— Geoffrey Miller (@primalpoly) June 8, 2018
Because the profiles of the polyamorists I’ve written about on here just scream out unusually high intelligence and emotional stability, don’t they?
Some are chafed that non-poly acquaintances see them as oversexed. “Women are low-value sluts, men are misogynist harem builders, etc.,” as one redditor put it. As a result, poly promoters will go out of their way to defend what some would consider mere promiscuity.
I’ve yet to see this accusation successfully defended. When they try, they end up describing an ordinary life with the sole distinguishing feature being that of sex with multiple people. For instance:
Polyamorous things I do more of than have sex:
– Emotional processing
– Synchronzing Google calendars
– Making bulk purchases at outlet stores
– Taking pics of lost items to send to multiple partners searching for an owner#morethansex #Polyamory
— Poly Role Models (tinyurl.com/ForHireMag1) (@PolyRoleModels) August 21, 2018
With the exception of that last one, this is a description of any adult’s life. A serial killer is defined by his murdering people in succession, not by the fact that he also buys cornflakes and brushes his teeth. For some reason, polyamorists seem to think a list of mundane activities which everyone does is evidence their lifestyles are not defined purely by sex and promiscuity.
Nevertheless, she and many polyamorists point out one of the more severe repercussions of the lifestyle: In isolated cases, poly parents stand to lose custody of children, with their various partners taken into consideration of the home environment.
They have chosen to live a lifestyle which, by any sensible measure, is not a suitable environment in which to raise children. This gives any court charged with making a decision an indication as to where their priorities lie.
In the late 1990s, when a Memphis mom named April Divilbliss appeared on an MTV show that documented her polyamorist home, her young daughter’s paternal grandparents successfully filed for emergency custody of the kid. Back then, Divilbliss — a self-described Wiccan — said her religious and moral freedoms had been infringed. But years later, she had a much different view, writing that she hadn’t been able to materially care for her daughter, that “polyamory was never really the issue with my child’s custody,” and that the decision to leave her in the care of the grandparents was “the best I’ve ever made” as a parent.”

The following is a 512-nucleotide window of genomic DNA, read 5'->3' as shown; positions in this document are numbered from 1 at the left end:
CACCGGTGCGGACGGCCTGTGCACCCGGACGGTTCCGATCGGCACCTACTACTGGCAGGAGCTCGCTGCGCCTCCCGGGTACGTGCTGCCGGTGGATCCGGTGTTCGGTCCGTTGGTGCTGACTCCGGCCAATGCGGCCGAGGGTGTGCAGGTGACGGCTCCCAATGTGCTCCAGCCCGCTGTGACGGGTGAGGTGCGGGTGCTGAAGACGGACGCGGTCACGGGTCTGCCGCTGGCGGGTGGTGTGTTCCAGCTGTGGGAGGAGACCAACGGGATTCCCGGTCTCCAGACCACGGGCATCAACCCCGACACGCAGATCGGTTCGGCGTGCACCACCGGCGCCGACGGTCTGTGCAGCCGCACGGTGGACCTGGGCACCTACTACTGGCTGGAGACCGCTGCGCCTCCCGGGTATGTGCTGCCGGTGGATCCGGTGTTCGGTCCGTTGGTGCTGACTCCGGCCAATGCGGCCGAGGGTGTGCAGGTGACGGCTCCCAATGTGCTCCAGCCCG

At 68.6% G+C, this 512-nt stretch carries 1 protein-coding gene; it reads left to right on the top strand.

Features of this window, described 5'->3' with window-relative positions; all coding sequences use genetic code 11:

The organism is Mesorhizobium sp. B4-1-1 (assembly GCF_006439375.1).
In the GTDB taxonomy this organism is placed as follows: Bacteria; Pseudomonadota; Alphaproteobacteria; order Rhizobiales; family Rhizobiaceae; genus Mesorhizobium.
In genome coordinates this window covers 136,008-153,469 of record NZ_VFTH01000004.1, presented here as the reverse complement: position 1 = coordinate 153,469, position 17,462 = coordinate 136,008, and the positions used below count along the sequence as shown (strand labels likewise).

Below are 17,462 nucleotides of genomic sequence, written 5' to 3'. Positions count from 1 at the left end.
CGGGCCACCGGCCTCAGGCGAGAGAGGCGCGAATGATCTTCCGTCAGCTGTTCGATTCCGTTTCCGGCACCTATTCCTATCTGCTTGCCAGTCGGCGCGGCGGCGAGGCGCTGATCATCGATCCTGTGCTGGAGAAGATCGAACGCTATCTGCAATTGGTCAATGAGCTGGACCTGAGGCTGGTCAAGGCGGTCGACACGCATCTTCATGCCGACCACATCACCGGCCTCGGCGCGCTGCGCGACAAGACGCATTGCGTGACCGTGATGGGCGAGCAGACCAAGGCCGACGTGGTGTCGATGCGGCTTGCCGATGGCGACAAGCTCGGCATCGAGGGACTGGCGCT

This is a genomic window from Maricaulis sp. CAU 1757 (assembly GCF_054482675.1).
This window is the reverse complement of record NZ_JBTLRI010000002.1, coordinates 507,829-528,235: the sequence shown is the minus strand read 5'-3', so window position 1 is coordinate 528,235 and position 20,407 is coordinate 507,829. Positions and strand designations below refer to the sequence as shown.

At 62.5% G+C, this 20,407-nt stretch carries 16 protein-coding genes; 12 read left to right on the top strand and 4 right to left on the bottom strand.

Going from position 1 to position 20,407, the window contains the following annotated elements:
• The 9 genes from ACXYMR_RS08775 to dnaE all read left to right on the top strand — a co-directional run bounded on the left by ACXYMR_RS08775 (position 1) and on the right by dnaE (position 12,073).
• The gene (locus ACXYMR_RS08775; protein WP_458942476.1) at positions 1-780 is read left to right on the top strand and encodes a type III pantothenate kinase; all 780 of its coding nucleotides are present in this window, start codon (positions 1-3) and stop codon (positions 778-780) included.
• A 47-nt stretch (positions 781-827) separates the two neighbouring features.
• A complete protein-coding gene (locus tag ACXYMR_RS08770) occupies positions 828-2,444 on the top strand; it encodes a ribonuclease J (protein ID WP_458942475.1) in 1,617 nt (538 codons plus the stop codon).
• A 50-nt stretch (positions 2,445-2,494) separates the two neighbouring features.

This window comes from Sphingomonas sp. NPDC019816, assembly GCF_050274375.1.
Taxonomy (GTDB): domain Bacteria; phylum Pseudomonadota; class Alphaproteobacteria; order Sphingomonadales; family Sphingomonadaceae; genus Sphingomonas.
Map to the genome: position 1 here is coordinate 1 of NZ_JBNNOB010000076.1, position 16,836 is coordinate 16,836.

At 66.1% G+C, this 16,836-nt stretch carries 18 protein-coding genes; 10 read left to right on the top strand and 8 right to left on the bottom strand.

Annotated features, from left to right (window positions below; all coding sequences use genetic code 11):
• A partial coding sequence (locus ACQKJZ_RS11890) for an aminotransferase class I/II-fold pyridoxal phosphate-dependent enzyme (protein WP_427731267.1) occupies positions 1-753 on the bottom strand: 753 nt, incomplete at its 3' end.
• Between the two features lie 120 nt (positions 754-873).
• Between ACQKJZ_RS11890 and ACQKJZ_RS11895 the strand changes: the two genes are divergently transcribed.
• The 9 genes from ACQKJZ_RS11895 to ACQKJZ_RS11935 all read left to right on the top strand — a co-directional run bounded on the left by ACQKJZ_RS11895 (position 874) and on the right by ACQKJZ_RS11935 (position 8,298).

And more recently, judges have proven willing to assess polyamorist families as stable and loving units that deserve appropriate custody arrangements — even when divorce is involved.
Only in Canada, which is fast becoming a nation beyond parody. I wrote about this case here.
Then there are those who worry that being outed as poly could mean losing a job, especially if they work in a conservative area or industry. The fear is not unfounded; polyamory has made for career setbacks and obstacles, up to and including firing, and generally speaking, there are no legal protections against this.
I rather think it is those with conservative views who run the risk of getting hounded from their jobs by a Twitter mob.
In Australia, a poly woman’s lawsuit against the Catholic social services organization that sacked her was rejected by a federal judge who said the country’s Sex Discrimination Act applied no more to polyamory than to necrophilia or pedophilia — a rather unfair association.
Quite right too: polyamory is a coping mechanism masquerading as a lifestyle choice, but I wonder how long it’ll be before they’re granted protected class status. My guess is they won’t be, simply because of the long queue of grifters ahead of them campaigning for the same privilege.
“I know several people who really believe that they’ll lose their jobs in advertising/graphic design/whatever in NYC if people know they’re poly.”
Whereas in reality it’s probably a requirement. The polyamorist I knew worked for several years in graphic design in NYC. The research I did for my book would have been a lot harder were this movement not made up of walking stereotypes.
To make a long story incredibly short, I’m now separated from my wife and living with a partner I met during the marriage
Why, it’s almost as if the whole polyamory thing was to avoid you and your wife admitting the marriage had got boring and you both wanted out. Imagine my surprise.